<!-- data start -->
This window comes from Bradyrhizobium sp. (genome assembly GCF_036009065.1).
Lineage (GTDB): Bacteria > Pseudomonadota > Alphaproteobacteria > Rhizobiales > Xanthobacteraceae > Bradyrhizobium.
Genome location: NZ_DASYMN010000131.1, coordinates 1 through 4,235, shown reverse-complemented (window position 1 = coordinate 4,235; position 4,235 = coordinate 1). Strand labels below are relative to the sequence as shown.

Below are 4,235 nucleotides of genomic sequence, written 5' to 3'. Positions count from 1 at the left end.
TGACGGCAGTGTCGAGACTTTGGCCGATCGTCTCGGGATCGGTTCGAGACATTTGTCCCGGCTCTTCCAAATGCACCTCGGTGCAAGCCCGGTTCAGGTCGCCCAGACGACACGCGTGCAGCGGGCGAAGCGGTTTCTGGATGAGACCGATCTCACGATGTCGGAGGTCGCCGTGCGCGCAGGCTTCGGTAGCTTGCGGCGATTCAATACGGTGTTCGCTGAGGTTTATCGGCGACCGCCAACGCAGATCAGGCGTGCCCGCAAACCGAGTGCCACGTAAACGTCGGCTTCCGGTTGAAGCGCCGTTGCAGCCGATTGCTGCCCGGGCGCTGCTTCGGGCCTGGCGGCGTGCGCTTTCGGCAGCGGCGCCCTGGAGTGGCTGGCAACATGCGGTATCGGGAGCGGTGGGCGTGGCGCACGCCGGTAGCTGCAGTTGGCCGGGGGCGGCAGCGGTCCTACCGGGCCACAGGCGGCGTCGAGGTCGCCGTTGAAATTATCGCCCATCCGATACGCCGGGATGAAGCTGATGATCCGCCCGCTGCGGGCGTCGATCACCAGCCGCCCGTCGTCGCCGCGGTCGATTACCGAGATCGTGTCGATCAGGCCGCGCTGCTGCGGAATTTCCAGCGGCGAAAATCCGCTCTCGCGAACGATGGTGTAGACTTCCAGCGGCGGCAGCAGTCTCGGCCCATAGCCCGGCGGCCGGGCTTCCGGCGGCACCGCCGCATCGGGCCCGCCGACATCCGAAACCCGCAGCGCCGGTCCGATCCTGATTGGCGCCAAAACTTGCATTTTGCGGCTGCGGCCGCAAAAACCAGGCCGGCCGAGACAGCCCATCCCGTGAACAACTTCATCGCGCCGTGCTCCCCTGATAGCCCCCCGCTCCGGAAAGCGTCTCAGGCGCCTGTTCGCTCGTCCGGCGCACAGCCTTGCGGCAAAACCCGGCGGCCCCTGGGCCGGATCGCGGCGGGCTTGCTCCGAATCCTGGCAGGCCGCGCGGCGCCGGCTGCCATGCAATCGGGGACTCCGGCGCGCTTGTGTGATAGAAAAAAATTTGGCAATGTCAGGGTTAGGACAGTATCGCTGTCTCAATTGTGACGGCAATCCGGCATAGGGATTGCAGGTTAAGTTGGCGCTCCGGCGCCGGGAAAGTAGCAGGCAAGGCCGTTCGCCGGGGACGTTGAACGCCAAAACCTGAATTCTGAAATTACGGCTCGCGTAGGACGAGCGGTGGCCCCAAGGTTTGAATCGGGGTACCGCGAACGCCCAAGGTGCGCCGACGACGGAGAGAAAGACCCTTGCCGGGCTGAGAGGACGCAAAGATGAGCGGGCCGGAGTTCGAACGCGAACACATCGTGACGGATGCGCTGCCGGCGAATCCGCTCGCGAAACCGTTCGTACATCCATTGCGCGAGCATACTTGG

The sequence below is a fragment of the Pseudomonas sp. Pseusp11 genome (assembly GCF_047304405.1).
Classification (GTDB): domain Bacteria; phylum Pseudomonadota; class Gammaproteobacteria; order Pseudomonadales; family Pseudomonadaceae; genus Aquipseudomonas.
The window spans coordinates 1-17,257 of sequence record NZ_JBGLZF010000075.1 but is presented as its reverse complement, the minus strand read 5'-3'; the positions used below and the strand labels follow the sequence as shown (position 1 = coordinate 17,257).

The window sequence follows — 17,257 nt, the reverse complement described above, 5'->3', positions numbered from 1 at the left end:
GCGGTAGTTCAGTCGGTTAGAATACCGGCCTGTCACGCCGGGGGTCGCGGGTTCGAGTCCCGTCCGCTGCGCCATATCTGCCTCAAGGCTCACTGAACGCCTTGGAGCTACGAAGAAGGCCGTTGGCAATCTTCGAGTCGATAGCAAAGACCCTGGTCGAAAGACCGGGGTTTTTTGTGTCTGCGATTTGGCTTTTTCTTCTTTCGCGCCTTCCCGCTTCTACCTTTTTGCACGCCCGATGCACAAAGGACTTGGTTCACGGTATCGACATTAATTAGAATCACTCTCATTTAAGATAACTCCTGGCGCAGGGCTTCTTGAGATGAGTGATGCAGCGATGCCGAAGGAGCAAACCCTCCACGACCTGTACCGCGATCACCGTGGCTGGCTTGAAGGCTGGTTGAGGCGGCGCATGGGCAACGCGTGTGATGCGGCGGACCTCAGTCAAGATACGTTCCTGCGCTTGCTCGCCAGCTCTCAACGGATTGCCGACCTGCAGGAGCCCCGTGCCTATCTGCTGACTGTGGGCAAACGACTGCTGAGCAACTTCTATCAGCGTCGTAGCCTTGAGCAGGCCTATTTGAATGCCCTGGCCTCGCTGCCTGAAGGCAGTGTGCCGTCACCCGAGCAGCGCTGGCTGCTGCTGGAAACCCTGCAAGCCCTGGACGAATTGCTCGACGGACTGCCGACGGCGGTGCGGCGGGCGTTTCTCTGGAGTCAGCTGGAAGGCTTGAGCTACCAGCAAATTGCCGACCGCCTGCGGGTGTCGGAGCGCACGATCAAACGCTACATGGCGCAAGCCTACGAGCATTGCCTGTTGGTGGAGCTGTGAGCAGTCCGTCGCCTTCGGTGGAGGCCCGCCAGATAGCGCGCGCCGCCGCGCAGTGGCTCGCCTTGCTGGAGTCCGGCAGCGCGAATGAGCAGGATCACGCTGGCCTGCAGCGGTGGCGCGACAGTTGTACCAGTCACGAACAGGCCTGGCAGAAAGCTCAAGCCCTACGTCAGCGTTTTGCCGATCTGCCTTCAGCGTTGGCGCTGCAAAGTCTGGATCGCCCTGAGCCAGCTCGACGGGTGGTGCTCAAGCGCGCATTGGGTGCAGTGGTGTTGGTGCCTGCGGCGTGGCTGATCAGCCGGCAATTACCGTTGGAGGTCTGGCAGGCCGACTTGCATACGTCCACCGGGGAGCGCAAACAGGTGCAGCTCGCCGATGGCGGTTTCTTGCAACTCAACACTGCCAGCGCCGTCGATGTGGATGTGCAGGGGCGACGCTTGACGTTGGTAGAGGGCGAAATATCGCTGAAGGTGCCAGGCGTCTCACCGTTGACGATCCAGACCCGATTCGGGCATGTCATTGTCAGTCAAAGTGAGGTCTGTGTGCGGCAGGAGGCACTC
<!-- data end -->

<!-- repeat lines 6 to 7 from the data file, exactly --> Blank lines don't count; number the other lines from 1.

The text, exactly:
The sequence below is a fragment of the Pseudomonas sp. Pseusp11 genome (assembly GCF_047304405.1).
Classification (GTDB): domain Bacteria; phylum Pseudomonadota; class Gammaproteobacteria; order Pseudomonadales; family Pseudomonadaceae; genus Aquipseudomonas.